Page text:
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In my first couple of days at the school for the blind, I was subjected to quite a few tests. Embarrassing tests that consisted of making sure I was mentally adept. Things like, how many pieces of cereal can you get onto a spoon.They wanted to check if I was handicapped mentally in any way. After a couple of days of mind-numbing testing that lasted all day long, despite my ability to do school at a senior level, they determined that because there were no documents suggesting as such, that I would have to start over again as a freshman. I told my parents I couldn’t bring myself to endure another four years of school, most of which I already knew. This would be the end of my academic career. 

As I mentioned earlier, BMX and paintball were big parts of my life. But when I got the diagnosis of ‘Optic Neuropathy of Unknown Origin,’ and that it was a permanent fixture in my life, I couldn’t understand how continuing to do these types of things would be possible. I’ll never forget the last game of paintball I played. I was with my dad attempting to play despite only being able to see clearly through my right eye. As you might imagine, doing an accuracy based sport with limited vision was difficult, to say the least. If I peeked out of the left side of the protection I was hiding behind I had to stick my entire head out in order to use my right eye to find my dad’s position. After the game, we sat down in silence. With my head towards the ground I told my dad, ‘This is the last time I’ll be able to play, soon my right eye will lose its vision too and I’ll be forced to quit. At least this way I’ll always have the memory of my last game being with you.’ BMX would be soon to follow. 

I had been riding BMX with my best friend, Beau. He lived just a few houses down from me. When we first met he was four years old, I myself was just six years of age. So we spent most of our young lives together riding bikes and working on the tricks we saw the pros doing. Beau and I always had a strong bond, just as significant as my blood brothers. I trusted him with my life, and I know he felt similarly. Later on, Beau would move to a different neighborhood and our time together became less and less. Years went by. I lost my vision, I played the last game of paintball, and all I had still was my bike — the bike Beau gave to me — the same bike a guy at the skatepark gave to Beau after breaking his arm on it. It was a Yellow Hoffman Rhythm. The first thing he did when he got the bike was call me: ‘Dude, I have a bike for you! Let’s go ride!’ That same bike I had my last ride on.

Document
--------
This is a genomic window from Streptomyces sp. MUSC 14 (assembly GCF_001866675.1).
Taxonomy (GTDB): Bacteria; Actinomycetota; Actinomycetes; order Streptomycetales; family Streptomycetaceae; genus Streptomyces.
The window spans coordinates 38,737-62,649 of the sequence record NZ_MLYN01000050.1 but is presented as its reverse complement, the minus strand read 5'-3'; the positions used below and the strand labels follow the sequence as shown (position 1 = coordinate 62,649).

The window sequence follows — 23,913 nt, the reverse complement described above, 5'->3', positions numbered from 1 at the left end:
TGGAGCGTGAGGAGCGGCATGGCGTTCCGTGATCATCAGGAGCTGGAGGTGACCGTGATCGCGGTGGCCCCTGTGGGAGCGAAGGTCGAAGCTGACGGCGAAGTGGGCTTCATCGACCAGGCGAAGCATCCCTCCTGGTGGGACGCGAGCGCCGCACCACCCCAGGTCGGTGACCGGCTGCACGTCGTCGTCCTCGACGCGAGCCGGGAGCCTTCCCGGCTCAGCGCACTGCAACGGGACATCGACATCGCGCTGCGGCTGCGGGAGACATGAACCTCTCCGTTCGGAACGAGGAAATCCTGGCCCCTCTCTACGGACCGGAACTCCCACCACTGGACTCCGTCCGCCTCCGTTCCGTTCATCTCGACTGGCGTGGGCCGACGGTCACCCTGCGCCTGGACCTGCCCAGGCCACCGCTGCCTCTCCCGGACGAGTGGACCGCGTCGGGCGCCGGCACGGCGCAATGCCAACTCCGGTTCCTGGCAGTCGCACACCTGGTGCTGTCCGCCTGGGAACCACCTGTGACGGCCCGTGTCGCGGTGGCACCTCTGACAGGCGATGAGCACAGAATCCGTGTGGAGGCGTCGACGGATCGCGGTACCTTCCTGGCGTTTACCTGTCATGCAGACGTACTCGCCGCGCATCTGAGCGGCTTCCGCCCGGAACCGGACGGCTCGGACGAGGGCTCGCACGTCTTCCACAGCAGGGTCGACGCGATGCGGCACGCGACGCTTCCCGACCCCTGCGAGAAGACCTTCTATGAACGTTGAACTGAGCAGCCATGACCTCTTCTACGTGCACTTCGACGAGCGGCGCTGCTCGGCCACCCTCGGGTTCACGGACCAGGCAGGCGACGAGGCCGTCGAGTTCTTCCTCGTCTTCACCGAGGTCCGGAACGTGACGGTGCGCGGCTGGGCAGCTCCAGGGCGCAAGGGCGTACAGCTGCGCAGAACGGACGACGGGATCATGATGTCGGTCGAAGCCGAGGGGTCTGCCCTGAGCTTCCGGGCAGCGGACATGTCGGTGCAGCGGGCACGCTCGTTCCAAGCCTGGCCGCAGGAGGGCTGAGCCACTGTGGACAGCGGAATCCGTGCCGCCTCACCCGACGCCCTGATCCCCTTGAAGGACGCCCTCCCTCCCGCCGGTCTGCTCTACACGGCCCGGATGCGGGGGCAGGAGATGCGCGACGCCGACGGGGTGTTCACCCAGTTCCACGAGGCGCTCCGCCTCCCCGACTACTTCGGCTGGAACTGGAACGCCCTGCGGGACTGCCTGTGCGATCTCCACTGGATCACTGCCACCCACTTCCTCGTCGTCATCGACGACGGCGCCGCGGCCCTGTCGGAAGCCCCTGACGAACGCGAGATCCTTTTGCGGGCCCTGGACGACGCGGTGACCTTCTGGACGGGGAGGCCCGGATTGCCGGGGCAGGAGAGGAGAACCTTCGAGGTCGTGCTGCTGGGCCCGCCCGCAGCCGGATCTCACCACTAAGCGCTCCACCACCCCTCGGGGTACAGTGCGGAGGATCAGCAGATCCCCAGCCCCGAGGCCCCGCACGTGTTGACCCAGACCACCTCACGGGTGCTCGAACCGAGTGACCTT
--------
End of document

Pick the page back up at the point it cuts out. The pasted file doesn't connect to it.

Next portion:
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I wanted to maintain some level of independence and with my vision quickly going sideways, the fear of going out on my own became increasingly vivid. One day I figured I would try to ride up to the corner store and get a drink. I wanted to prove to myself I could still do the same things I once did. I don’t think I made it past three houses before I ran into the back of a parked car. There was a group of people on the other side of the street laughing. As I lay there thinking, ‘I knew this would happen; you don’t belong on a bike anymore.’ I hung my bike up in our garage and didn’t ride it again for years. One day my dad asked me if he could give my bike to a young kid who wanted a bike but didn’t have the money for one. I told him, ‘sure, I can’t use it anyway.’ This was the last time I’d ride BMX, or so I thought. 

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Throughout this timeline, my long time friend Nic started working at the climbing gym. We’ve known each other our whole lives, so he had been there while I went through this huge life change. Nic, like Beau, was a brother, a person I entrusted with the most intimate details of my life. He has definitely seen my highest of highs, and my lowest points. Nic played most of the same sports I did. We played on the same soccer teams, paintball teams, and even road bikes, and trained together. So when he started climbing, he mentioned how much fun he was having at the climbing gym all the time, constantly asking me to give it a try, saying, ‘You don’t need to be able to see to climb.’ At the time I had the mindset that, of all things, climbing seemed to be one of those that you needed to be able to see to do, but my interest had peaked. One day I decided to go check it out with him… He was right! Nic quickly became the first person I knew as a climbing sight guide. With his guidance, I learned to navigate the vertical world by listening to him call the hand and footholds I needed to ascend the gym walls.